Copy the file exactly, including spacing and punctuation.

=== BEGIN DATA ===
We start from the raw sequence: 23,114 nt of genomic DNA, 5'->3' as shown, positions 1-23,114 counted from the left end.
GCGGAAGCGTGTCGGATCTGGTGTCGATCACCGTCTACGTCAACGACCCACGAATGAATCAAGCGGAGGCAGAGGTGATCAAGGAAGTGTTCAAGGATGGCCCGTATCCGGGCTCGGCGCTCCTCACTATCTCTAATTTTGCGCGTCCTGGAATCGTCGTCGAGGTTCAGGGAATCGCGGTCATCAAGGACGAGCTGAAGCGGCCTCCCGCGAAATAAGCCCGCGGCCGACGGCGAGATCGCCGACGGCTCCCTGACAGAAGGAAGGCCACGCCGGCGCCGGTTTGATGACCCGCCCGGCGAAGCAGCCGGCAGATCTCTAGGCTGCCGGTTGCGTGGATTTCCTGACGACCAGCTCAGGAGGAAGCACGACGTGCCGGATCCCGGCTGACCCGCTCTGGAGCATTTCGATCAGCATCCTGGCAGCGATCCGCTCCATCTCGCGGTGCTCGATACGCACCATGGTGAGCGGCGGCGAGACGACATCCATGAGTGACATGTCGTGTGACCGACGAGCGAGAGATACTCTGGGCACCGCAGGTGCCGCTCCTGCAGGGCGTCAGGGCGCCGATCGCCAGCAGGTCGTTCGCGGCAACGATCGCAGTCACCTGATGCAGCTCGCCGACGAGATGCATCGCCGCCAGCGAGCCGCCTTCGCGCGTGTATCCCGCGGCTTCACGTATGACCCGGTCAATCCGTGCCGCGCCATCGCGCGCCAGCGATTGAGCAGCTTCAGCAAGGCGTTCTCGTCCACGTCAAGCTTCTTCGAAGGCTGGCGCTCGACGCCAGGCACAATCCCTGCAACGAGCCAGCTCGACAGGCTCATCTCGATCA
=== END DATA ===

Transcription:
We start from the raw sequence: 23,114 nt of genomic DNA, 5'->3' as shown, positions 1-23,114 counted from the left end.
GCGGAAGCGTGTCGGATCTGGTGTCGATCACCGTCTACGTCAACGACCCACGAATGAATCAAGCGGAGGCAGAGGTGATCAAGGAAGTGTTCAAGGATGGCCCGTATCCGGGCTCGGCGCTCCTCACTATCTCTAATTTTGCGCGTCCTGGAATCGTCGTCGAGGTTCAGGGAATCGCGGTCATCAAGGACGAGCTGAAGCGGCCTCCCGCGAAATAAGCCCGCGGCCGACGGCGAGATCGCCGACGGCTCCCTGACAGAAGGAAGGCCACGCCGGCGCCGGTTTGATGACCCGCCCGGCGAAGCAGCCGGCAGATCTCTAGGCTGCCGGTTGCGTGGATTTCCTGACGACCAGCTCAGGAGGAAGCACGACGTGCCGGATCCCGGCTGACCCGCTCTGGAGCATTTCGATCAGCATCCTGGCAGCGATCCGCTCCATCTCGCGGTGCTCGATACGCACCATGGTGAGCGGCGGCGAGACGACATCCATGAGTGACATGTCGTGTGACCGACGAGCGAGAGATACTCTGGGCACCGCAGGTGCCGCTCCTGCAGGGCGTCAGGGCGCCGATCGCCAGCAGGTCGTTCGCGGCAACGATCGCAGTCACCTGATGCAGCTCGCCGACGAGATGCATCGCCGCCAGCGAGCCGCCTTCGCGCGTGTATCCCGCGGCTTCACGTATGACCCGGTCAATCCGTGCCGCGCCATCGCGCGCCAGCGATTGAGCAGCTTCAGCAAGGCGTTCTCGTCCACGTCAAGCTTCTTCGAAGGCTGGCGCTCGACGCCAGGCACAATCCCTGCAACGAGCCAGCTCGACAGGCTCATCTCGATCA